Calculation of Overtime

Hourly and Salaried Workers: For hourly workers, overtime is calculated based on their hourly rate. For salaried employees, the calculation involves determining an hourly rate from their salary and then applying the 1.5 times rate for hours worked beyond 40​​.

Commission-Based Workers: Employees earning commissions must have their total weekly earnings (hourly wage plus commissions) divided by the total hours worked to find the regular hourly rate for that week. Overtime is 1.5 times the regular rate for hours over 40​​.

Penalties for Noncompliance

Employers failing to pay the required overtime rates may face civil penalties and are subject to fines and legal action. The statute of limitations for unpaid overtime claims in Oklahoma is typically two years, extending to three years for willful violations​​.

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Wages and Benefits in Oklahoma

Oklahoma’s minimum wage matches the federal minimum wage of $7.25 per hour for 2024. This applies across the board, irrespective of company size. 

For tipped employees, the minimum wage is $2.13 per hour, with the expectation that tips will supplement the wage to meet the federal minimum standard. If tips combined with the tipped minimum wage do not reach the standard minimum wage, employers must make up the difference​​​​.

Oklahoma law mandates that non-exempt employees must be paid at least twice a month. This regulation ensures that employees receive their earnings promptly, contributing to financial stability. Employers must adhere to these payment schedules to comply with state law​​.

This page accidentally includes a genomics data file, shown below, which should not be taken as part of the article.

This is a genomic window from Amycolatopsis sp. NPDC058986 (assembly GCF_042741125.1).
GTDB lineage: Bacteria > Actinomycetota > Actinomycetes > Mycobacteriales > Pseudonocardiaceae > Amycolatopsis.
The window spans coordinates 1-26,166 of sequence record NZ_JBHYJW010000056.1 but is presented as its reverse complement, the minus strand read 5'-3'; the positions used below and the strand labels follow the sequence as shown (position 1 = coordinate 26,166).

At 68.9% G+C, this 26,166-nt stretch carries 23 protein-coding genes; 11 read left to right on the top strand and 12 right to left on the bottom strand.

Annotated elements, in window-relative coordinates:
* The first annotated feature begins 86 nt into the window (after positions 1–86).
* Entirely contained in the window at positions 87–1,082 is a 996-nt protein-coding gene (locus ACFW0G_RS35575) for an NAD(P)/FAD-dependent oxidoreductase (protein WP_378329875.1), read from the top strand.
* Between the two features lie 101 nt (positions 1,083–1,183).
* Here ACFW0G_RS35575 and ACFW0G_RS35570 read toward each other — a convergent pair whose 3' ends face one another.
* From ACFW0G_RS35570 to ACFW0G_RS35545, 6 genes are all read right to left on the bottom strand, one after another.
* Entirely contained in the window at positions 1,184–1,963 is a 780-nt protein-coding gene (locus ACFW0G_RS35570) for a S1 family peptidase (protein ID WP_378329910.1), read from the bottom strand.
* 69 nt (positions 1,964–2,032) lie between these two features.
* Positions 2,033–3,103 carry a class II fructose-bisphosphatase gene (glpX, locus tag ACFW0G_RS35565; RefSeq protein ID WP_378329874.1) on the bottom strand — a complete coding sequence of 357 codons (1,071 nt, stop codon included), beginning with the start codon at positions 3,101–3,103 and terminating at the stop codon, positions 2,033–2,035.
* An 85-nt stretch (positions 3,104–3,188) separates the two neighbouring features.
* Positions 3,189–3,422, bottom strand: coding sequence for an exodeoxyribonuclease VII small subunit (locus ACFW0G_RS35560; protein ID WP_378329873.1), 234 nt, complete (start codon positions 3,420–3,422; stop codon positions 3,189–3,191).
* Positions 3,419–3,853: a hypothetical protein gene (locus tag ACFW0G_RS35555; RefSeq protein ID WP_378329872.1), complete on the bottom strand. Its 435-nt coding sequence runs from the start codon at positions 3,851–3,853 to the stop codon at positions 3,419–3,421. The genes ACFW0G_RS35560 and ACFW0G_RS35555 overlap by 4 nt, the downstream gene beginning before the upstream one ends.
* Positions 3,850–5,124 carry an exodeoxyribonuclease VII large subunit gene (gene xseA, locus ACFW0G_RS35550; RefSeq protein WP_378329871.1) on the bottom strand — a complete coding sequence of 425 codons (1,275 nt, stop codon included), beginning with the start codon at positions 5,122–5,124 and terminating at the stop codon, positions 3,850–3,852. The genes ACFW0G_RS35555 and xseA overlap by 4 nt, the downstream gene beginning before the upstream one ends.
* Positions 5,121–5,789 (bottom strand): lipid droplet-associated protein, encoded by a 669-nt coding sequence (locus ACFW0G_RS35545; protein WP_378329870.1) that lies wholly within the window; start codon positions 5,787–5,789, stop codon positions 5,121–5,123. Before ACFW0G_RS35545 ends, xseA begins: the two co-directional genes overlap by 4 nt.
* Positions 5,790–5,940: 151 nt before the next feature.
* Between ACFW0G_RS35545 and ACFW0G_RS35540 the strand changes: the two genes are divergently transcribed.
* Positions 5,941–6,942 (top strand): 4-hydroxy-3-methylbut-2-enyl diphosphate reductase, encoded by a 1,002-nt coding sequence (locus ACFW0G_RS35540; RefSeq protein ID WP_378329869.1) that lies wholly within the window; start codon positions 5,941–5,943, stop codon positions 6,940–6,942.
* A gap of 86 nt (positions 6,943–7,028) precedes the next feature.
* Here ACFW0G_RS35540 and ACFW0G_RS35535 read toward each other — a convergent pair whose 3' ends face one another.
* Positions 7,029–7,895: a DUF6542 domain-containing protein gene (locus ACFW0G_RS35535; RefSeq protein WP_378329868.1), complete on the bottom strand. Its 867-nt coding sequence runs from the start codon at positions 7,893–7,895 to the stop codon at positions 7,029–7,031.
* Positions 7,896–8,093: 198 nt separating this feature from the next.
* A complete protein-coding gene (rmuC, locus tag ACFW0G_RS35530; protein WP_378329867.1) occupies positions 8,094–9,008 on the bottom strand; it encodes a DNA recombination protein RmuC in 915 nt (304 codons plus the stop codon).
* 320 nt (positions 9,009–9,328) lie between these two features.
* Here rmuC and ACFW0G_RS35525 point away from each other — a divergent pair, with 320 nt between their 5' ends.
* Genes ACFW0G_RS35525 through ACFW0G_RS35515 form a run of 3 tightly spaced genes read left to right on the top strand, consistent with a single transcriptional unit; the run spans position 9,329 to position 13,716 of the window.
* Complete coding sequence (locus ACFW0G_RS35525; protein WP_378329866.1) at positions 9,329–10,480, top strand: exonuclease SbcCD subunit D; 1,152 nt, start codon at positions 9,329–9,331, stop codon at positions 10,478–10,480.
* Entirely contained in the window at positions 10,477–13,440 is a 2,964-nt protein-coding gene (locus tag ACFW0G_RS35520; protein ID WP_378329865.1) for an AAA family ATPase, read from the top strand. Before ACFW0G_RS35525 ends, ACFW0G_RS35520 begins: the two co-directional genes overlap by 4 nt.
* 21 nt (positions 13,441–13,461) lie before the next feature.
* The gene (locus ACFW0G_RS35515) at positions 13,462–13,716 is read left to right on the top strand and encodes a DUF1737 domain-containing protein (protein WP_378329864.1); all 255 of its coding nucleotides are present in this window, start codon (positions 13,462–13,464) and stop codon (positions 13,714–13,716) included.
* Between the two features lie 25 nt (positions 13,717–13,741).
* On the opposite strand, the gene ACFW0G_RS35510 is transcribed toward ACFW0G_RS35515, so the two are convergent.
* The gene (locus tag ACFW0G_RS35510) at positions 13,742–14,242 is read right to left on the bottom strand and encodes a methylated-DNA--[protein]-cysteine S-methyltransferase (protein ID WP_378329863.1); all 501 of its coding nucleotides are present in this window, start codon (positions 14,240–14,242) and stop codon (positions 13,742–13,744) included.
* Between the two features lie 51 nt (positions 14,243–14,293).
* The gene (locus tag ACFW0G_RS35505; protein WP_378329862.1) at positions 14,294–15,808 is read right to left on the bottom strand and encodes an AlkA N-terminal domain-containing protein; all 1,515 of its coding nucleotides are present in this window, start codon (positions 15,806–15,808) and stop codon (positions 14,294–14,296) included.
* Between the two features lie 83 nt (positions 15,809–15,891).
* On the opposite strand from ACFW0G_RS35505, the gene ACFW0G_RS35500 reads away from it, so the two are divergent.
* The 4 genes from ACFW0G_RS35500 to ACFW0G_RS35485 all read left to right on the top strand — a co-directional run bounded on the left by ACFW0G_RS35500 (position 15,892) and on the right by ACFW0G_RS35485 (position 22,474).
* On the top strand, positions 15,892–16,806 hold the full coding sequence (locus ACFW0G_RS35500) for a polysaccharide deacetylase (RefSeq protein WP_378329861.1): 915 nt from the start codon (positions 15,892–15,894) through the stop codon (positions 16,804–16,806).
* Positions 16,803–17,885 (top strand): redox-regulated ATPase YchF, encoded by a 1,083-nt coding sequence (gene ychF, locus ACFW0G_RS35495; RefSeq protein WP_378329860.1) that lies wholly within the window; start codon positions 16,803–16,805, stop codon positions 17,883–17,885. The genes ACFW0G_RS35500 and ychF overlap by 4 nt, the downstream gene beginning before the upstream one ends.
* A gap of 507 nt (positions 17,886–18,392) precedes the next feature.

Oklahoma labor laws do not obligate employers to provide certain benefits like paid vacation, sick leave, or paid holiday leave, leaving these as optional benefits that employers may offer at their discretion.

However, the state requires employers to allow nursing mothers unpaid break time to express breast milk, aligning with federal standards for workplace accommodation​​.

It’s generally expected that final pay should be issued by the next regular payday following termination of employment. Employers often establish policies regarding the issuance of final paychecks, and these policies must comply with applicable federal and state labor laws​​.

Employers in Oklahoma have the flexibility to design their benefits packages as they see fit, provided they comply with federal requirements such as the Family and Medical Leave Act (FMLA) for eligible employees. It allows for up to 12 weeks of unpaid leave for certain family and medical reasons, ensuring employees do not lose their jobs during significant life events​​.

Prevailing Wages in Oklahoma

The concept of prevailing wages in Oklahoma is akin to the federal Davis-Bacon Act, which requires that contractors and subcontractors working on federal or federally-assisted projects pay their laborers and mechanics wages and benefits that are at least equal to the prevailing wages and benefits in the area where the work is performed. 

While Oklahoma does not have a state-specific prevailing wage law covering all public works projects, it adheres to federal standards for projects involving federal funds.

Prevailing wages are determined based on the wages paid to workers in similar occupations within a specific geographic area. These wage rates ensure that government contractors receive a fair wage comparable to local standards, preventing underbidding based on labor costs.

The U.S. Department of Labor determines the prevailing wage rates for projects that fall under the Davis-Bacon Act.

Employers looking for current prevailing wage rates for projects in Oklahoma can find this information through a few key resources:

  • U.S. Department of Labor (DOL) – Wage and Hour Division: The DOL’s Wage and Hour Division is responsible for determining prevailing wage rates for the Davis-Bacon Act and related acts. Their website provides detailed information on current prevailing wage determinations.
  • General Services Administration (GSA): The GSA provides access to federal contract opportunities and information, including prevailing wage rates for specific projects.